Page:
Exclusive Premiere: A Carousel of Emotions on Pueblo’s Dreamily Reflective “Nausea”

Pueblo © 2017
Recommended If You Like: The Format, Simon & Garfunkel, Blind Pilot

Never be afraid to give life to the music playing in your head! Indie folk/pop duo Pueblo’s new song “Nausea” is a well-constructed tapestry of sound that exemplifies the power of musical creativity in this day and age. The warm acoustic track comes alive in a swirl of colorful sounds and playful melodies that allow Pueblo’s genius to take flight.

You’re the easy choice when all else fails
I’m weighing all my options
and you’re cheap and for sale
So while I’m getting through to you
better make it count
Listen: “Nausea” – Pueblo

Atwood Magazine is proud to be premiering “Nausea,” the latest single off Pueblo’s forthcoming debut EP Boring the Camera (out 3/31/2017 via State Fair Records). The Brooklyn-based duo of Jonah P. Smith and Julian P. Smith (not brothers) offers a dreamy blend of folk, pop and electronic music that lulls the listener into a dreamy, hypnotized state.

Boring the Camera - Pueblo

Boring the Camera – Pueblo

“Nausea” is a carousel of emotion, a complex moment of lyrical and musical prowess hidden under the veil of simplicity. The song constantly builds upon itself, a theater of interwoven musical themes held constant by Julian Smith’s impeccable finger-picked acoustic guitar.

My empty stomach could care less for food
monumental choices at my every move
So while I’m getting through to you
It’s all easy goin’ at the rate I lose

There’s an abrasive element in Jonah Smith’s singing that cuts through the warm guitar performance. The juxtaposition between light and dark makes for a compelling listening experience, as we’re never sure where the Smiths will take us next. “I set out to write what I thought a singer-songwriter’s diss track might sound like,” explains Jonah Smith. “Maybe I sort of achieved that but it became something else in that process. The song begins with resentment, anger and envy, reaches a point of clarity and lightheartedness, and then circles back to anger – all towards the same person. I’m realizing now that the song is more reflective of my own lack of stability and clarity if anything.”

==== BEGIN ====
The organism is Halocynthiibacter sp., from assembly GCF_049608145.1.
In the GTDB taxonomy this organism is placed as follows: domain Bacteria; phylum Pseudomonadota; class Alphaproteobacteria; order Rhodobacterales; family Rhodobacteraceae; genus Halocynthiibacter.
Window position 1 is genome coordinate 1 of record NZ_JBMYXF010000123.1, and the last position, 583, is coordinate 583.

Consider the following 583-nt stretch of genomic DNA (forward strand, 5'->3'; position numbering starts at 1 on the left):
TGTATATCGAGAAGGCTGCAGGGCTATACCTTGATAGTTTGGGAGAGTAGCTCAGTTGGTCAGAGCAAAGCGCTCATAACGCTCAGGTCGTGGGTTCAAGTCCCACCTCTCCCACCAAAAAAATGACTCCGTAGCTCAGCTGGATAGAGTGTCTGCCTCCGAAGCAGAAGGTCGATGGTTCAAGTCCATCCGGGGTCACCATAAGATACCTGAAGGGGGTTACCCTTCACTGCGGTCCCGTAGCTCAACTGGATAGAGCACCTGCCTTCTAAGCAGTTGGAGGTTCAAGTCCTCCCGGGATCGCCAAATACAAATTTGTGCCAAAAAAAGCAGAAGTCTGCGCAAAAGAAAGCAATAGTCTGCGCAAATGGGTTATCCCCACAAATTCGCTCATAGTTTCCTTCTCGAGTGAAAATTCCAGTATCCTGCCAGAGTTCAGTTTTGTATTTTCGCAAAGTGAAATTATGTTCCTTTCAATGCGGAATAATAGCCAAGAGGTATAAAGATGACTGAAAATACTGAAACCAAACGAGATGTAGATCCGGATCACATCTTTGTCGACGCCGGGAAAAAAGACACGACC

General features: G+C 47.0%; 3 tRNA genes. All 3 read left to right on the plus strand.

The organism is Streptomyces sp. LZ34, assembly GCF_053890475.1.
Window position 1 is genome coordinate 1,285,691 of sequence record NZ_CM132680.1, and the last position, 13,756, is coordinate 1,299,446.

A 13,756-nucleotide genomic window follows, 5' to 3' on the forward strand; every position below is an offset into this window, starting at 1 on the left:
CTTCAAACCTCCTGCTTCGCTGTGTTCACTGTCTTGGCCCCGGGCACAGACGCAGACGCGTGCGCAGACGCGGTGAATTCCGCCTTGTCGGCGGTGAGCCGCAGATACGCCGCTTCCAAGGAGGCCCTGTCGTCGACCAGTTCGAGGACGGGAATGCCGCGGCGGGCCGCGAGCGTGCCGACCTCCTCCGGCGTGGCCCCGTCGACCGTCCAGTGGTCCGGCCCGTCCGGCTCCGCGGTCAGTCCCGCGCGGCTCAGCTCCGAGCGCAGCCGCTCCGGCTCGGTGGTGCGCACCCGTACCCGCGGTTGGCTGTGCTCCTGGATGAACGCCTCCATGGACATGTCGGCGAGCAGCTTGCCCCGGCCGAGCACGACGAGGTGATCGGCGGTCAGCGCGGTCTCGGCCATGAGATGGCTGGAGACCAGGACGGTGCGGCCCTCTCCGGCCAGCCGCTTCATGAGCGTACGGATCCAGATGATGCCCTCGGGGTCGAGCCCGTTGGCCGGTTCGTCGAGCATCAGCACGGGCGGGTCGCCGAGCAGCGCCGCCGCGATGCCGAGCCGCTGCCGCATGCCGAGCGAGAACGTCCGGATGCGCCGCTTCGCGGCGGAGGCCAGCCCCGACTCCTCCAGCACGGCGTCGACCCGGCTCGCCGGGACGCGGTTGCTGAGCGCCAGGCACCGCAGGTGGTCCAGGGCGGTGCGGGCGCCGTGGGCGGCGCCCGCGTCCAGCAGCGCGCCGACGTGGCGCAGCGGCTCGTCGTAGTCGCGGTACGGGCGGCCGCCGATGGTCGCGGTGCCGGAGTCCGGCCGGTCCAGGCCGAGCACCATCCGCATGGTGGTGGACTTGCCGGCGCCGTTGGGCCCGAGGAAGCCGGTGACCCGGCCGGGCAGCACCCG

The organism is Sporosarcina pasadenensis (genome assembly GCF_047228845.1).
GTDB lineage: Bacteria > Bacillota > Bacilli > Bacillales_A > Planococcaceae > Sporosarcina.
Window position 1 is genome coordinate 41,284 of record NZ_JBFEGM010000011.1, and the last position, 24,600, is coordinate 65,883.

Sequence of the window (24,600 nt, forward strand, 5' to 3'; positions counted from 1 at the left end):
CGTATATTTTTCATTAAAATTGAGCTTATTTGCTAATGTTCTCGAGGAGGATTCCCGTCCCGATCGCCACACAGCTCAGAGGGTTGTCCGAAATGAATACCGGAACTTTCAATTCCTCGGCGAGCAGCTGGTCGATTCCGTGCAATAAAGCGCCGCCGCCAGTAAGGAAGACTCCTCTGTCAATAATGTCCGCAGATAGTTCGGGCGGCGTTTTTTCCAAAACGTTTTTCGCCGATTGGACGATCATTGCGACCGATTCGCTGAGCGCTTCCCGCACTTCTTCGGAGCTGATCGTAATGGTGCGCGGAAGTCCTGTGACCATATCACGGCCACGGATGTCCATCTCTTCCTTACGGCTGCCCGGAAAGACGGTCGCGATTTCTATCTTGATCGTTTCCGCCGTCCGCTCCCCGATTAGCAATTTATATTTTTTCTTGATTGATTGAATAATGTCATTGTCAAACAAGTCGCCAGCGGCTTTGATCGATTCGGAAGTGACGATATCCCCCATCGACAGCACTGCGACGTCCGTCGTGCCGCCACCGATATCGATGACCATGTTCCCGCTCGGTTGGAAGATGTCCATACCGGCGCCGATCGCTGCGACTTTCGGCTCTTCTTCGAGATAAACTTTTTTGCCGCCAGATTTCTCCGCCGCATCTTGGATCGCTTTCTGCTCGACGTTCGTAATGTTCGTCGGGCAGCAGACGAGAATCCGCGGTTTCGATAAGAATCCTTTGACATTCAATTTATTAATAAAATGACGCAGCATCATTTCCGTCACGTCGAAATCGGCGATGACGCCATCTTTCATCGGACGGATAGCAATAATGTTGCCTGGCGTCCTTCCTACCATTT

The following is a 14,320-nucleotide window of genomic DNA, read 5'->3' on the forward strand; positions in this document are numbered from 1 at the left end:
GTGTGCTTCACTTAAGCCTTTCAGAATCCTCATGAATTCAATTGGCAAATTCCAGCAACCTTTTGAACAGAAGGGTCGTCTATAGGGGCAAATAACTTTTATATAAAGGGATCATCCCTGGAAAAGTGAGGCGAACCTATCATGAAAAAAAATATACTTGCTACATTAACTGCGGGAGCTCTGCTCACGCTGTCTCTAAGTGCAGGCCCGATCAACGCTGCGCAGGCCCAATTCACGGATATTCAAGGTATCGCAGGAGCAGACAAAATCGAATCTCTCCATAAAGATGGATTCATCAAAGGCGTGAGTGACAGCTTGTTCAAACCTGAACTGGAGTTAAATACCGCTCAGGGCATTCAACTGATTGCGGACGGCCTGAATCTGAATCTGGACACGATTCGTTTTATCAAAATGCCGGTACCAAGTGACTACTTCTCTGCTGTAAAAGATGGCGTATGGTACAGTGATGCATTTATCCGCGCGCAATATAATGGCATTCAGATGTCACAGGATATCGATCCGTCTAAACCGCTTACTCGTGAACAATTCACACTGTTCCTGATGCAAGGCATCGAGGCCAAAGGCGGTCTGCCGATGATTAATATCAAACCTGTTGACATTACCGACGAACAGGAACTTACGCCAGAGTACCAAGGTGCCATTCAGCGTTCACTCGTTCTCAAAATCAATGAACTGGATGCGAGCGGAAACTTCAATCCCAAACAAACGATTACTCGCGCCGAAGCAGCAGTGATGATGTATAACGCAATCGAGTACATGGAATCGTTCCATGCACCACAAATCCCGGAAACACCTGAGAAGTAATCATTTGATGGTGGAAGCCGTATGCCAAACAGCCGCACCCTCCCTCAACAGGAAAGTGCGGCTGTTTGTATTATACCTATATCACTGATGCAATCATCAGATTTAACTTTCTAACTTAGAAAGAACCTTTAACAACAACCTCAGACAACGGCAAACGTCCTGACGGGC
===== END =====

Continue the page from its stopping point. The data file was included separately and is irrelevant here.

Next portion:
Fuck you, I’ll never be sorry
I’ll save my truth for the weekend
When I get loaded, there’ll be no stoppin’
My endless diatribes that manifest
From the week I left behind
Pueblo © 2017

Pueblo © 2017

Pueblo are an anomaly in today’s music, their easy-going nature a ruse that is almost too easy to succumb to. We want to be a part of their world, drowned in Jonah Smith’s self-deprecating honesty and Julian Smith’s random riffs. There is beauty in sporadic behavior, especially when it crests and troughs so naturally. Pueblo’s music is reminiscent of The Format in its playful exposition, a welcome return to complex musicality that the music world has, of late, dearly missed.

So now what’s the point of biting down?
Hold my tongue and brace myself to stick around
What’s the point in telling lies, to walk on shells?
Truth is you’ll always be around somehow
because I love you despite every wound
It’s love that’s so sure it’s assumed, as I
trace my steps and keep finding you.
Pueblo © 2017

Pueblo © 2017

Boring the Camera has been described as a “confessional” EP, as is certainly demonstrated by Jonah Smith’s highly conscious lyrical reflections. The writer seems to have no problem throwing his heart into song, no matter how intimate or personal the subject material. The band’s previous single, “Cry Etc.,” revealed just how in touch Jonah Smith is with himself: “It seems to go against American cultural norms to say it’s healthy to cry or accept defeat,” he noted in a press release. “I just wanted to sing a song that rejoices in the catharsis that pain can bring, rather than suppressing it entirely.”

Pueblo offer a contemporary millennial voice through balladry that speaks to a generation of soul-seekers in search of meaning and justification for their lives. Pueblo may not come away with the answers they want, but songs like “Nausea” speak to a deeper sense of internal conflict that persists in all of us: A resolute longing for self-awareness and self-confidence that will always be inachievable in our youth and young adulthood. Be on the lookout for the Paul Williams-produced Boring the Camera, out March 31, 2017 on State Fair Records. Pueblo will certainly be an artist to watch this year as they lay the ambitious groundwork for a bright and promising future.

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Boring the Camera - Pueblo

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Mitch is the Editor-in-Chief of Atwood Magazine and a 2014 graduate from Tufts University, where he pursued his passions of music and psychology. He currently works at Universal Music Group in New York City. In his off hours, Mitch may be found songwriting, wandering about one of New York's many neighborhoods, or writing an article on your next favorite artist for Atwood. Mitch's words of wisdom to fellow musicians and music lovers are thus: Keep your eyes open and never stop exploring. No matter where you go, what you do or who you are with, you can always learn something new and inspire something amazing. Say hi here: mitch[at]atwoodmagazine[dot]com